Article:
We are social animals
Updated: Jun 21, 2018
What is our social nature? And what does it have to do with happiness?...
In the previous post, I briefly outlined an account what happiness is for. I claimed the function of our emotions and moods is to help us predictably meet our needs for survival and connection. This account is based on empirical research from a wide range of academic disciplines, from evolutionary biology and cognitive neuroscience to experimental psychology and cultural anthropology. From this research, I believe two features of the human condition stand out: namely that we are a) social animals, and b) prediction machines. I will consider both of these features, and how they relate to happiness, in the next two posts, starting with the first one: our social nature.
What does it mean to say we are social animals? We clearly form strong bonds with loved ones – family, romantic partners, friends – but how do we feel about strangers or distant others? We clearly cooperate with others, and care about our status and reputation, but what about feeling compassion or concern for those whom we are unlikely to benefit from? We like being part of groups and communities, but how important is group membership in comparison to having intimate relationships or a love of humanity as a whole? Indeed, to what extent is our social nature exclusively directed towards other humans, rather than non-human animals or other potential subjects (plants, places, the planet)?
As a framework for answering these kinds of questions, we can think about our social nature as a strategy for survival, both in our evolutionary past and our cultural present. As mentioned in the previous post, we are animals with biological needs: for air, food, water, shelter, warmth, safety, and physical health. To a certain extent, we have the tools and abilities to meet these needs alone. But, I’d be surprised if anyone reading this post has ever tried to do so. (Ray Mears, are you out there?!) It is far more effective to cooperate with, or rely on, others.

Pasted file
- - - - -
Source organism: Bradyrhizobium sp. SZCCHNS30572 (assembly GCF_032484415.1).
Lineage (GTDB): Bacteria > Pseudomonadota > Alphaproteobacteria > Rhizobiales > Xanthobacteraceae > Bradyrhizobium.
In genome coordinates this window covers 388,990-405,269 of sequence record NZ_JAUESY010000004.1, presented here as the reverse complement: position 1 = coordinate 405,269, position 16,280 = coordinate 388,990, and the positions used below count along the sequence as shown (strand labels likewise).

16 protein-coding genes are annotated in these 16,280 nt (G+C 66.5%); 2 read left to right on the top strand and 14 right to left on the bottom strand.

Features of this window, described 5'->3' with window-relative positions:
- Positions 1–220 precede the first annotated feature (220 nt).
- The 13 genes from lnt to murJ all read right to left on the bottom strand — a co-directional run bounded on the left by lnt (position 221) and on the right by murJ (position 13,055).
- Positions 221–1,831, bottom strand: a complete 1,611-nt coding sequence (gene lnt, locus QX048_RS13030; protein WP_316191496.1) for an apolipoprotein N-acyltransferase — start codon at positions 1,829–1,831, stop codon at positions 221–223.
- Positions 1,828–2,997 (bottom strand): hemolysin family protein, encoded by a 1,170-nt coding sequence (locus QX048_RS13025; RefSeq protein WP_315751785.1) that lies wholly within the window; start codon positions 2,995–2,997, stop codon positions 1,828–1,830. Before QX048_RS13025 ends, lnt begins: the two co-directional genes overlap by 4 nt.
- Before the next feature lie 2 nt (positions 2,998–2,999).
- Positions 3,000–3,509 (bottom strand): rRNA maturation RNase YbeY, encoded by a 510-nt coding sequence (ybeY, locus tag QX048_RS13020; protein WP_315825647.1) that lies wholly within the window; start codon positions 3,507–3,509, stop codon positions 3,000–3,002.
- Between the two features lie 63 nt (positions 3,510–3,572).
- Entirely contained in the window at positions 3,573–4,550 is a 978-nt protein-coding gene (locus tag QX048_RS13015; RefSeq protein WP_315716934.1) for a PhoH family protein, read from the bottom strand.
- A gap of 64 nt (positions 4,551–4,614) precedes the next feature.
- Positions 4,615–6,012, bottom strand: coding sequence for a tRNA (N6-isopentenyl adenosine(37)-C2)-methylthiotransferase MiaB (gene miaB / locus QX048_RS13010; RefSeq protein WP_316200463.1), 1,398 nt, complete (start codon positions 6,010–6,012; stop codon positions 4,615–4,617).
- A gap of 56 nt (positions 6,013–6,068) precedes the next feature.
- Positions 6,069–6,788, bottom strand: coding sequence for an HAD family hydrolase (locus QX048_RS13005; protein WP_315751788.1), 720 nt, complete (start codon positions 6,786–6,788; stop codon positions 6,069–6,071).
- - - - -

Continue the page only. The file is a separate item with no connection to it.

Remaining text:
This is how we are born. One of the things that distinguish humans from other animals is the size of our brains in infancy. Babies have huge brains in comparison to the infants of other mammals – as big as possible without causing too many problems during childbirth. Yet, by the time we are born, our brains are still largely undeveloped. For the first few years of life, we are entirely dependent on our primary caregivers. In response to our distress calls, they feed us, clean us, and keep us warm and safe. They also pay us a significant amount of attention, both vocally and face-to-face. Infants are attuned to seeing faces from birth – not just the faces of their primary caregivers, but anything that could potentially be one. Within minutes of being born, a baby’s attention is captivated by anything as face-like as three dots of an upside down triangle (symbolizing a person’s two eyes and mouth). This ability to find facial patterns all around us is reflected in our tendency to see faces in cloud formations, mountains, and burnt toast.
Human infants are also highly sensitive to the physical proximity and touch of caregivers. A well-known and tragic study of child mortality rates in orphanages showed that, without touch, babies could die as a result of their body’s growth and immune system shutting down. Indeed, in adults, having intimate relationships and being socially integrated are the two largest predictors of longevity – more so than clean air, diet, exercise, and smoking and drinking.
A number of physiological mechanisms may lie behind this link between health and our social lives. Others have the ability to regulate our nervous systems, making our heart rate speed up or slow down just by their appearance or choice of words. When we are around others who we are “like us” we often feel safe, more likely to draw upon our parasympathetic nervous system – our “rest-and-digest” response. Conversely, when we are around people who are “different to us”, we often feel unsafe, more likely to draw up our sympathetic nervous system – our “flight-or-flight” response. And rightly so: as much as we rely on others to survive, other human beings can also be the most dangerous thing around, either as a result of contagious diseases or aggressive behaviour. The infamous “cuddle hormone” – oxytocin – does not just make us more sociable and caring towards those we care about, but also increases our hostility towards those who are different and are potentially a threat.